Math Words & Other Words

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Almost every geometry student learns that a line through two sides of a triangle parallel to the third side (DE in figure) will cut off a triangle, ADE, that is similar to the original triangle ABC. Almost none of them are shown that the reflection of such a parallel line segment in the angle bisector will produce another segment cutting off a triangle AE'D' that is also similar to ABC. Such a segment is called an antiparallel. The antiparallel also creates a quadrilateral of the remaining piece of the triangle which is always cyclic, and therefore can be circumscribed. The opposite sides of any cyclic quadrilateral are thus referred to as antiparallels also, since extending any two opposite sides will create a pair of similar triangles also.

In the famous books on the conic sections by Apollonius of Pergia he refers to this as a triangle lying "subcontrary wise". The only two planes cut through a cone that will produce a circle are the cuts parallel to the base, and the cut subcontrary or anti-parallel to the base. (book I, Proposition 9)

Arbelos was the Greek word for a knife used by a shoemaker to cut and trim leather. The name was applied by Archimedes (about 250 BC) to the region below bounded by three semi-circles.

In his Liber assumptorum (Book of Lemmas), Archimedes wrote of some properties of the arbelos. It is perhaps trivial that the sum of the two smaller arc lenghts are equal to the larger, but the fact that the area of arbelos is \( \frac{\pi}{4}\) times the product of the two smaller diameters (AC and CB) is certainly less trivial. Archimedes also showed, in lemma 4, that the area of the arbelos was equal to the area of a circle whose diameter was the length of a perpendicualr segment from the tangent point of the two smaller semi-circles (Point C) up the the larger semi-circle. This is easy to derive from the previous result since the vertical segment is the geometric mean of AC and CB.

Pappus (320 AD) wrote on the relations of chains of circles mutually tangent to the two larges semi-circles and each other. You can find some interactive java-scripts and excellent commentary on the arbelos at Alexander Bogomolny's wonderful web site.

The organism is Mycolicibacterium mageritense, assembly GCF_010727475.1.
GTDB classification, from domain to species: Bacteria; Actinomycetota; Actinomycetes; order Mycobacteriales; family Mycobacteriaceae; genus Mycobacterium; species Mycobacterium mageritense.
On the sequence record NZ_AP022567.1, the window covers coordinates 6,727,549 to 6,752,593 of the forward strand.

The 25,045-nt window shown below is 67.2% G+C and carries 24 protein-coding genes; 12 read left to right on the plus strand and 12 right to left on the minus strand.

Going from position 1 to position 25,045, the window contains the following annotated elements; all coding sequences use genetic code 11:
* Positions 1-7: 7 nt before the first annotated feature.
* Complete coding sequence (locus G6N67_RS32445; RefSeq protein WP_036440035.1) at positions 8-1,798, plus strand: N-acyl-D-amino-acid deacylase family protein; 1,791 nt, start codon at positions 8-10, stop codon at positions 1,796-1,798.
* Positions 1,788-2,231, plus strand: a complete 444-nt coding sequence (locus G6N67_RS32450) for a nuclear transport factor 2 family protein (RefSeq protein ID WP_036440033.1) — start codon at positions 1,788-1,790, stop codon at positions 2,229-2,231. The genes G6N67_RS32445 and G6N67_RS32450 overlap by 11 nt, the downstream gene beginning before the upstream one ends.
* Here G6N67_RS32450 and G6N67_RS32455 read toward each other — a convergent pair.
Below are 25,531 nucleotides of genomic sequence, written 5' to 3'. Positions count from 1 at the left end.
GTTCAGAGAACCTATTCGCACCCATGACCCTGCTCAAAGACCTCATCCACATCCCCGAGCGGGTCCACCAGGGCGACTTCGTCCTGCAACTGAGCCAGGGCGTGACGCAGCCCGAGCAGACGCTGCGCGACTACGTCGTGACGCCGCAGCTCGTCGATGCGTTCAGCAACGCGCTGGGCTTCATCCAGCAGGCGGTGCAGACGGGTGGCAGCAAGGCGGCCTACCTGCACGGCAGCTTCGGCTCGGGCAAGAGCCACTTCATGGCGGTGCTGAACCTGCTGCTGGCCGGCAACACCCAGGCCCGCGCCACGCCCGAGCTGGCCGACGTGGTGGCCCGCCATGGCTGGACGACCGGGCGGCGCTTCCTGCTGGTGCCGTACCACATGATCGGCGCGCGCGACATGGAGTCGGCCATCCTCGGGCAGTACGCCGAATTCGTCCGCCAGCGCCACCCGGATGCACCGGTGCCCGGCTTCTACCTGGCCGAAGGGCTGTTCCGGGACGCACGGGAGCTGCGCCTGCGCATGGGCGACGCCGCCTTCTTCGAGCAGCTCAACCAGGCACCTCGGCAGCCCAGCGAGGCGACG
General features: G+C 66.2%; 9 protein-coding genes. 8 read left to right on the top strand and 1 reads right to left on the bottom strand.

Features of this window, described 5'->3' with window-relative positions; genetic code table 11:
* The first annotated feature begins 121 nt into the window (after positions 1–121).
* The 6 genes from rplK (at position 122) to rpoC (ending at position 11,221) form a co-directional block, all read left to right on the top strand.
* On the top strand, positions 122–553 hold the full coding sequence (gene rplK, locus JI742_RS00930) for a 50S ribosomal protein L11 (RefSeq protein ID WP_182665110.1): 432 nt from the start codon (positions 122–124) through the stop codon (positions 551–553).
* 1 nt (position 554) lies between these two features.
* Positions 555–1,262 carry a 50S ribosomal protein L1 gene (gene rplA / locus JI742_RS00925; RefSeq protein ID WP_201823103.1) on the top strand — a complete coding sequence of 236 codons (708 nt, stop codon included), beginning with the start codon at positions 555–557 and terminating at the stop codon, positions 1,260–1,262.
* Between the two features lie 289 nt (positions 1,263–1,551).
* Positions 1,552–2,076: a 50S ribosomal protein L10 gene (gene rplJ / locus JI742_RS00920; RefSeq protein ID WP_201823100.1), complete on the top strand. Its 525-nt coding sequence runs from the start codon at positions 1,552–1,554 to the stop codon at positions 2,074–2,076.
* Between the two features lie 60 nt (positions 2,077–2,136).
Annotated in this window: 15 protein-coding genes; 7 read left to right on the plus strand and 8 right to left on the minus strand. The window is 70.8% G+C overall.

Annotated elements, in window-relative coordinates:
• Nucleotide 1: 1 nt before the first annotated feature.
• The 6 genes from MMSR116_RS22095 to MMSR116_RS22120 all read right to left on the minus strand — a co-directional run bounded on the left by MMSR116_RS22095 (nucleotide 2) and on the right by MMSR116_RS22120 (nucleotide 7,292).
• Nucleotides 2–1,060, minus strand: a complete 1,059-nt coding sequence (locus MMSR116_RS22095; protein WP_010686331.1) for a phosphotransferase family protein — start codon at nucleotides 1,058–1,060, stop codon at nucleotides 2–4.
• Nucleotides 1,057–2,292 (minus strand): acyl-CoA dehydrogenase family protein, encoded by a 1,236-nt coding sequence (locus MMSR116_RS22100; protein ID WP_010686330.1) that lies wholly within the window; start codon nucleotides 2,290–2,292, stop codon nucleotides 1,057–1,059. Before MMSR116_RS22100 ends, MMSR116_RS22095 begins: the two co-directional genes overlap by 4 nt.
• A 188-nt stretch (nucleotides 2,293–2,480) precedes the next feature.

The Bride's Chair In book one of The Elements in proposition 47, Euclid proves the Pythagorean Theorem by a method often called the Bride's chair, and sometimes the Franciscan Cowl. The suggestion is that the construction lines resemble a drape that was once commenly used to drape the ceremonial chair of the bride at a wedding reception, and sometimes still is. Franciscan monks wore hoods of corse material that formed an A-frame appearance about their face, and that seems to be the reason for the other term. You can see the proof and step through it with a java-script from Texas A&M university.

Equilateral joins contractions of the Latin aequus, the root of equal, and lateralis for side. The term is used to describe a polygon with all sides congruent, or a polyhedra with all faces congruent. The prefix equi- is commonly used in math and science terms to express the idea of things that are equal, level, or unchanged. The geometric term equilangular applies in the same way to show that all angles of a polygon are congruent. The equinox occurs when the sun is at the celestian equator, and day and night are approximately equal in length. The -nox- stem is related to the Latin word for night.

The Roman surveyor Junius Nipsus (150 AD) introduced the symbol L (latus) for the root (or side) of a square. Ramus' arithmetic of 1592 includes the use of "lc" for the cube root. In the Clavis Matematicae (1647 and later editions) William Oughtred used L for the side of a square, and as the square root of a quantity. The invention of logarithms and the use of l for logs may have influenced the choice of mathematicians to adopt the modern radical over this simpler symbol, although Briggs used the l in the manner of Ramus.

The Greek for equal sided, isopleure, also is sometimes used, although more often in science books than those on geometry. Isopleuron is sometimes used for the triangle with all sides of the same length.

Halmos symbol It is common in mathematics now to use the symbol to indicate the end of a proof. It is named for mathematician Paul Halmos who seems to have first applied it to mathematics. Halmos has stated that he got the symbol from popular magazines where it was used to indicate the end of an article. It is also frequently called the tombstone.

Halmos had (has) a sharp wit and sense of humor according to Peter Ross, who shared the following Halmos anectdote with a discussion group. G. P. Hochschild worked with Halmos at the University of Chicago, and on hearing that Halmos was writing a book asked if his name would be in the book. When the book, Finite Dimensional Vector Spaces", was published, an entry on page 198 of the index read, "Hochschild, G. P. .... 198". The reference was to the index page itself, a genuine self-referential index.

IFF The use of IFF to represent the phrase "If and only if.." in mathematics is the creation of Paul Halmos. Here is the story in his own words from his autobiography, I Want to be a Mathematician.

My most nearly immortal contributions are an abbreviation and a typographical symbol. I invented "iff", for "if and only if" -- but I could never believe that I was really its first inventor. I am quite prepared to believe that it existed before me, but I don't know that it did, and my invention (re-invention?) of it is what spread it through the mathematical world.